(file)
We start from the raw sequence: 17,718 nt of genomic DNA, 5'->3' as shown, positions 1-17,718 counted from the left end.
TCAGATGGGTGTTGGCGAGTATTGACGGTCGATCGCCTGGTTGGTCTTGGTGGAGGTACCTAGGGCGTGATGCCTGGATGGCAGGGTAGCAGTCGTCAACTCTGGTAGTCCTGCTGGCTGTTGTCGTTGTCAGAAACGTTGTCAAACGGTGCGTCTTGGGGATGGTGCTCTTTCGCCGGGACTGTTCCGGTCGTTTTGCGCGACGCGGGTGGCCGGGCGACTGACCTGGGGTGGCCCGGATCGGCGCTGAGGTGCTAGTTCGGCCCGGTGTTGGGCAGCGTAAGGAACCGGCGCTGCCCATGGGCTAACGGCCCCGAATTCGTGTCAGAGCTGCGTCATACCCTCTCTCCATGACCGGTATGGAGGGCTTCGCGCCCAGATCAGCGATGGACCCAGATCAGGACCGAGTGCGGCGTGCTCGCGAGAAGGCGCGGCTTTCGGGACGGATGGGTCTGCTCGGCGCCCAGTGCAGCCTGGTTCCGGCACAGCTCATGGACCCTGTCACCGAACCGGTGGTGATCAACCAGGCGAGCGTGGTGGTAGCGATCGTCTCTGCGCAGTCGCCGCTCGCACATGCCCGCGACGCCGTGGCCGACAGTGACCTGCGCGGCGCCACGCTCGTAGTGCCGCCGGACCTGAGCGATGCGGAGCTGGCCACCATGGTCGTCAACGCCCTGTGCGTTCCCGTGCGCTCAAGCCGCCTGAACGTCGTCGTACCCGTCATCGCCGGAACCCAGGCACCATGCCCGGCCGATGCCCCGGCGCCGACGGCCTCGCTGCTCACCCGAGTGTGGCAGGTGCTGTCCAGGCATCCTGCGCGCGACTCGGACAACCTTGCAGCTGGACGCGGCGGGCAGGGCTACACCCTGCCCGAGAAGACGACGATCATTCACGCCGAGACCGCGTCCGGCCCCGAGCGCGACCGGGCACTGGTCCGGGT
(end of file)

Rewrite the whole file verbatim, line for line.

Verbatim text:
We start from the raw sequence: 17,718 nt of genomic DNA, 5'->3' as shown, positions 1-17,718 counted from the left end.
TCAGATGGGTGTTGGCGAGTATTGACGGTCGATCGCCTGGTTGGTCTTGGTGGAGGTACCTAGGGCGTGATGCCTGGATGGCAGGGTAGCAGTCGTCAACTCTGGTAGTCCTGCTGGCTGTTGTCGTTGTCAGAAACGTTGTCAAACGGTGCGTCTTGGGGATGGTGCTCTTTCGCCGGGACTGTTCCGGTCGTTTTGCGCGACGCGGGTGGCCGGGCGACTGACCTGGGGTGGCCCGGATCGGCGCTGAGGTGCTAGTTCGGCCCGGTGTTGGGCAGCGTAAGGAACCGGCGCTGCCCATGGGCTAACGGCCCCGAATTCGTGTCAGAGCTGCGTCATACCCTCTCTCCATGACCGGTATGGAGGGCTTCGCGCCCAGATCAGCGATGGACCCAGATCAGGACCGAGTGCGGCGTGCTCGCGAGAAGGCGCGGCTTTCGGGACGGATGGGTCTGCTCGGCGCCCAGTGCAGCCTGGTTCCGGCACAGCTCATGGACCCTGTCACCGAACCGGTGGTGATCAACCAGGCGAGCGTGGTGGTAGCGATCGTCTCTGCGCAGTCGCCGCTCGCACATGCCCGCGACGCCGTGGCCGACAGTGACCTGCGCGGCGCCACGCTCGTAGTGCCGCCGGACCTGAGCGATGCGGAGCTGGCCACCATGGTCGTCAACGCCCTGTGCGTTCCCGTGCGCTCAAGCCGCCTGAACGTCGTCGTACCCGTCATCGCCGGAACCCAGGCACCATGCCCGGCCGATGCCCCGGCGCCGACGGCCTCGCTGCTCACCCGAGTGTGGCAGGTGCTGTCCAGGCATCCTGCGCGCGACTCGGACAACCTTGCAGCTGGACGCGGCGGGCAGGGCTACACCCTGCCCGAGAAGACGACGATCATTCACGCCGAGACCGCGTCCGGCCCCGAGCGCGACCGGGCACTGGTCCGGGT